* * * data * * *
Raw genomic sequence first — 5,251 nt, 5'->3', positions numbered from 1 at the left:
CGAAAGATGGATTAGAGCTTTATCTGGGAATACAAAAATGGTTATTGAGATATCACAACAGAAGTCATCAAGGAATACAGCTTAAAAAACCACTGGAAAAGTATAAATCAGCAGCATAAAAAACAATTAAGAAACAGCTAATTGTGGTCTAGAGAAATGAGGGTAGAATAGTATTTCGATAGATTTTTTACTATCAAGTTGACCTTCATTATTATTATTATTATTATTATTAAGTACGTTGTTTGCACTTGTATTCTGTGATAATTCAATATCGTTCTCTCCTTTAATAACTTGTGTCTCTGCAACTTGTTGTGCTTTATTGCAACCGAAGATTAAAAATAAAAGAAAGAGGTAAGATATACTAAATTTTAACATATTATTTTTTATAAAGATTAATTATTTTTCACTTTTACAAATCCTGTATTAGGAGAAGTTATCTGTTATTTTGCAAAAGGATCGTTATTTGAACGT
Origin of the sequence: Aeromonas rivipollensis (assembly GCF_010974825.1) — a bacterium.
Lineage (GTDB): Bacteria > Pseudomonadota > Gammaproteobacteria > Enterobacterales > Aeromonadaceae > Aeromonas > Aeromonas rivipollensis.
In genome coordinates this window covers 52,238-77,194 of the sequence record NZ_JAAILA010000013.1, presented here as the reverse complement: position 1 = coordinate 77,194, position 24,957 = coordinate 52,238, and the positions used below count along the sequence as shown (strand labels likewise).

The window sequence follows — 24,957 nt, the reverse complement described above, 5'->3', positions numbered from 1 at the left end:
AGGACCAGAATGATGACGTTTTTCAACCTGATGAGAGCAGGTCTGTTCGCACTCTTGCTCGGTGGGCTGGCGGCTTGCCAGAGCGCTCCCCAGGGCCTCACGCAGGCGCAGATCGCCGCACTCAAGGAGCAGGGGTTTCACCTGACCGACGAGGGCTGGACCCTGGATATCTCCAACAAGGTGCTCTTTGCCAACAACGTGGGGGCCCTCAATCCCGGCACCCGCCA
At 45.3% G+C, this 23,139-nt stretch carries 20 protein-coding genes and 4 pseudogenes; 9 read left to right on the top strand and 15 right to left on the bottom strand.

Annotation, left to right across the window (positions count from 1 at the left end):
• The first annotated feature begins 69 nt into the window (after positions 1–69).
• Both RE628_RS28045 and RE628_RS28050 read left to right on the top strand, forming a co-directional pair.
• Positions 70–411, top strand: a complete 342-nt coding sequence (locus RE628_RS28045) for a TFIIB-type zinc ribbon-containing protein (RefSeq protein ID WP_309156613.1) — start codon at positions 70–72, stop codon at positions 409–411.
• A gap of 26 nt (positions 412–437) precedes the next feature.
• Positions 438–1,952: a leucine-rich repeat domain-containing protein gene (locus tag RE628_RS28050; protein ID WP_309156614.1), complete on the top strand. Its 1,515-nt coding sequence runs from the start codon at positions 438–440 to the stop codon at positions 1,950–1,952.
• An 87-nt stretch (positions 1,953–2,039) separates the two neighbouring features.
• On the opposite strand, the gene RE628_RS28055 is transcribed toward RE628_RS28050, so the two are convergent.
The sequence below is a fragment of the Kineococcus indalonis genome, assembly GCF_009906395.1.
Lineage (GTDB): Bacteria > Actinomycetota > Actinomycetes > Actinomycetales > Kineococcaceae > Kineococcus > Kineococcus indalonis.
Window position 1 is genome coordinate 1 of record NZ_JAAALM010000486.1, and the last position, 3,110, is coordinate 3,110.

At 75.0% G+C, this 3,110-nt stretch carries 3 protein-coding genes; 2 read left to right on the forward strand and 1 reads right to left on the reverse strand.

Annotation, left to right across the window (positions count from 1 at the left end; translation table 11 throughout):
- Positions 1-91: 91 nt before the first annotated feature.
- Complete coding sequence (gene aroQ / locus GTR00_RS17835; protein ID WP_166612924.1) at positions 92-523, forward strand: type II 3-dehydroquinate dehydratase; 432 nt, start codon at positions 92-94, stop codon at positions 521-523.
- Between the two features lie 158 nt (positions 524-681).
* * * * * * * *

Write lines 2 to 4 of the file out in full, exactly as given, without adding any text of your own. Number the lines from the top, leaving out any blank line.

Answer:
CGAAAGATGGATTAGAGCTTTATCTGGGAATACAAAAATGGTTATTGAGATATCACAACAGAAGTCATCAAGGAATACAGCTTAAAAAACCACTGGAAAAGTATAAATCAGCAGCATAAAAAACAATTAAGAAACAGCTAATTGTGGTCTAGAGAAATGAGGGTAGAATAGTATTTCGATAGATTTTTTACTATCAAGTTGACCTTCATTATTATTATTATTATTATTATTAAGTACGTTGTTTGCACTTGTATTCTGTGATAATTCAATATCGTTCTCTCCTTTAATAACTTGTGTCTCTGCAACTTGTTGTGCTTTATTGCAACCGAAGATTAAAAATAAAAGAAAGAGGTAAGATATACTAAATTTTAACATATTATTTTTTATAAAGATTAATTATTTTTCACTTTTACAAATCCTGTATTAGGAGAAGTTATCTGTTATTTTGCAAAAGGATCGTTATTTGAACGT
Origin of the sequence: Aeromonas rivipollensis (assembly GCF_010974825.1) — a bacterium.
Lineage (GTDB): Bacteria > Pseudomonadota > Gammaproteobacteria > Enterobacterales > Aeromonadaceae > Aeromonas > Aeromonas rivipollensis.